Well, I'm finally back from Defcon 25 and writing up my notes while in the throes of con drop before too much of the experience fades from memory. Suffice it to say that I have opinions about last weekend, which I will attempt to write as concisely as I can. I don't like being negative about things because my experience is my own, and I much prefer that people have their own experiences and make up their own minds about things. However, I would be lying if I painted a rosy picture of my attendence of the largest hacker convention on the planet this year. I did not have a good time, I was not the only one, I learned just about nothing new, and it left me with very few fun (or even good) tales to regale people with. It also felt like the weekend flew by - three days came and went before I knew it, which is both a little disorienting and not actually a bad thing when looking at the thirty thousand foot view.
After a protracted period of getting ready, most of which involved fighting with trying to get my designated burner phone reactivated after sitting for a year in the box I was finally ready to hit the road. You can, in fact, purchase functional SIM cards for just about any cellular provider from eBay and buy a pre-paid plan. Upon arriving in Las Vegas and accepting the 106 degree punch in the face, I hailed a shuttle to my hotel and climbed aboard. This year, Vlad found us lodgings within easy walking distance of Caesar's Palace, where Defcon had moved to this year. I hauled my kit upstairs, ordered a pizza, and plopped myself down to read and relax for the first time in a couple of days.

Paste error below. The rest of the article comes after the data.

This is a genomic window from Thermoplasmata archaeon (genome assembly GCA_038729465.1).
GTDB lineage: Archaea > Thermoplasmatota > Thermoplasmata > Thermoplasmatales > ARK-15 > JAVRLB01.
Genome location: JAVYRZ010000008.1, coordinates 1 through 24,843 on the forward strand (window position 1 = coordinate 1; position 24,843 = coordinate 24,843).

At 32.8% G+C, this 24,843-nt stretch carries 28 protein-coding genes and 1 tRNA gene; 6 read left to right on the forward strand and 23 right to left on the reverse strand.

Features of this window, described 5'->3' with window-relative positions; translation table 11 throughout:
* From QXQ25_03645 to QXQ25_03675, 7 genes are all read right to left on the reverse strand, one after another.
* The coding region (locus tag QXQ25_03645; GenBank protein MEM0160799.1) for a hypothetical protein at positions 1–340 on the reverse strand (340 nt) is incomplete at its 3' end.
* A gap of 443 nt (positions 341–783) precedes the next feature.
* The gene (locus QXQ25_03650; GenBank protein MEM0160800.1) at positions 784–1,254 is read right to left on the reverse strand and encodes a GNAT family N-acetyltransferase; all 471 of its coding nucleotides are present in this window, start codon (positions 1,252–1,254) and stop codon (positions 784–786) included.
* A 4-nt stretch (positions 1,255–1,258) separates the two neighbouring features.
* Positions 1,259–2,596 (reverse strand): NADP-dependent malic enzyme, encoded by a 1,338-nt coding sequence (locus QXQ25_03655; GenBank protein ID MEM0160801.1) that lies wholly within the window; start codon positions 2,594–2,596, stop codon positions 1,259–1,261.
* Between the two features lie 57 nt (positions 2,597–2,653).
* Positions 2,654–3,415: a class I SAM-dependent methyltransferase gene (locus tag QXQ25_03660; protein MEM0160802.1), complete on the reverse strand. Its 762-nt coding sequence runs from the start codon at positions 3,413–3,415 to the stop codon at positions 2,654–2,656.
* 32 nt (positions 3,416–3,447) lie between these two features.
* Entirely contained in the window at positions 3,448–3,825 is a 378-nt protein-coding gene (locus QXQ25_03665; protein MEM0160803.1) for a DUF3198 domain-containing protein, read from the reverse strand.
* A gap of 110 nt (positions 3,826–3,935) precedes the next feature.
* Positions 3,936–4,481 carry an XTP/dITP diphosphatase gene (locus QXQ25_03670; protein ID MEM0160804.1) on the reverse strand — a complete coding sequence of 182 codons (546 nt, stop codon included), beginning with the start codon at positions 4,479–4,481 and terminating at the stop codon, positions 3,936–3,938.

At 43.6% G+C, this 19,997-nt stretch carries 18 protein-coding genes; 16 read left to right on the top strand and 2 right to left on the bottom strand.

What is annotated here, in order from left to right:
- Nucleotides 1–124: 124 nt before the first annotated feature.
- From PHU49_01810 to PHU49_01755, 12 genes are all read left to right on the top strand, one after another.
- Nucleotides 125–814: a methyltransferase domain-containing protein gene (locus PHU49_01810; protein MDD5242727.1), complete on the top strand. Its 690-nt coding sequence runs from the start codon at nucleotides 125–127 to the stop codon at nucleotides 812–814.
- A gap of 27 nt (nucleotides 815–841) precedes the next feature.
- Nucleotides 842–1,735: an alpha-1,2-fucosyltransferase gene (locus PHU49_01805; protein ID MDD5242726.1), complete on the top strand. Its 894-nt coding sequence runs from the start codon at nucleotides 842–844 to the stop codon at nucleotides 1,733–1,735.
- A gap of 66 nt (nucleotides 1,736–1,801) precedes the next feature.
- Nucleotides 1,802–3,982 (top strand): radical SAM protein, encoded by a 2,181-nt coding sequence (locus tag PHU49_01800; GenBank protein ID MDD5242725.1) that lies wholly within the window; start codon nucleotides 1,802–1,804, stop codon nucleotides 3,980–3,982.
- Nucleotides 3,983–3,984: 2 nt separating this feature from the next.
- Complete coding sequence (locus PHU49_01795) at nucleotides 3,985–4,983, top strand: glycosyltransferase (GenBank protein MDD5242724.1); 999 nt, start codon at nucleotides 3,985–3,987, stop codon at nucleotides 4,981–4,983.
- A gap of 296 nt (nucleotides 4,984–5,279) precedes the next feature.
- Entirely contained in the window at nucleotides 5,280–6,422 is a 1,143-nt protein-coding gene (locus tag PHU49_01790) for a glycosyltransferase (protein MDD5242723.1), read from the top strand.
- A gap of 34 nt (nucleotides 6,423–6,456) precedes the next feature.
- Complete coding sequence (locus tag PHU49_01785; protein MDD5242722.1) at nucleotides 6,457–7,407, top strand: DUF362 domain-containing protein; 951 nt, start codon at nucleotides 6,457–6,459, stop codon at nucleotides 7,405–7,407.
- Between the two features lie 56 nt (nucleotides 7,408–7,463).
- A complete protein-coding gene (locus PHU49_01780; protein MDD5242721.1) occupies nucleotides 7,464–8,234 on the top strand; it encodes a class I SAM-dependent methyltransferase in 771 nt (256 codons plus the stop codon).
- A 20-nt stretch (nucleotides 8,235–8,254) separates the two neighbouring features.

I'd love to tell you how much fun I had at Defcon and give you detailed write-ups of all the talks I went to (taken from copious handwritten notes, of course), but I didn't make it to a single talk, and was able to visit only one village (the Biohacking Village) twice. Mind you, this was after waiting in line for roughly two hours and not getting into the talks I'd originally come to see. Not that the talks I wound up seeing weren't interesting, they were, but they weren't what I was trying to attend. In addition, the Biohacking Village (that I know of) and other village rooms (that I only heard about and thus cannot confirm firsthand) have made a practice of flushing the room (throwing everybody out) to prevent camping, so as to keep the lines moving and thus making sure that most everybody in line gets into something. The lines for just about every talk I saw were around the corner, sometimes two corners, and most of the way down the hallways. I didn't bother trying to get into the talks in the main tracks. Unsurprisingly, go ahead and laugh, I kept getting lost in the labyrinthine hallways of Caesar's Palace. Possibly much to your surprise, many people who actually have a sense of direction kept getting lost there, too. Some of the maps posted on the corners and at the infobooths gave incorrect directions to various locations. Many of the Goons I spoke to didn't know where things were, either. I don't blame them for it at all; a few admitted to me that they had no idea where anything was, either, so I don't feel alone in my frustration. I can't speak to how well organized Defcon was this year because I'm not in a position to know what was going on. What I do know is that Caesar's Palace is very difficult to navigate, and if I'd known how hard it would be I would have gone up a couple of days early specifically to sneak around and learn where everything was ahead of time.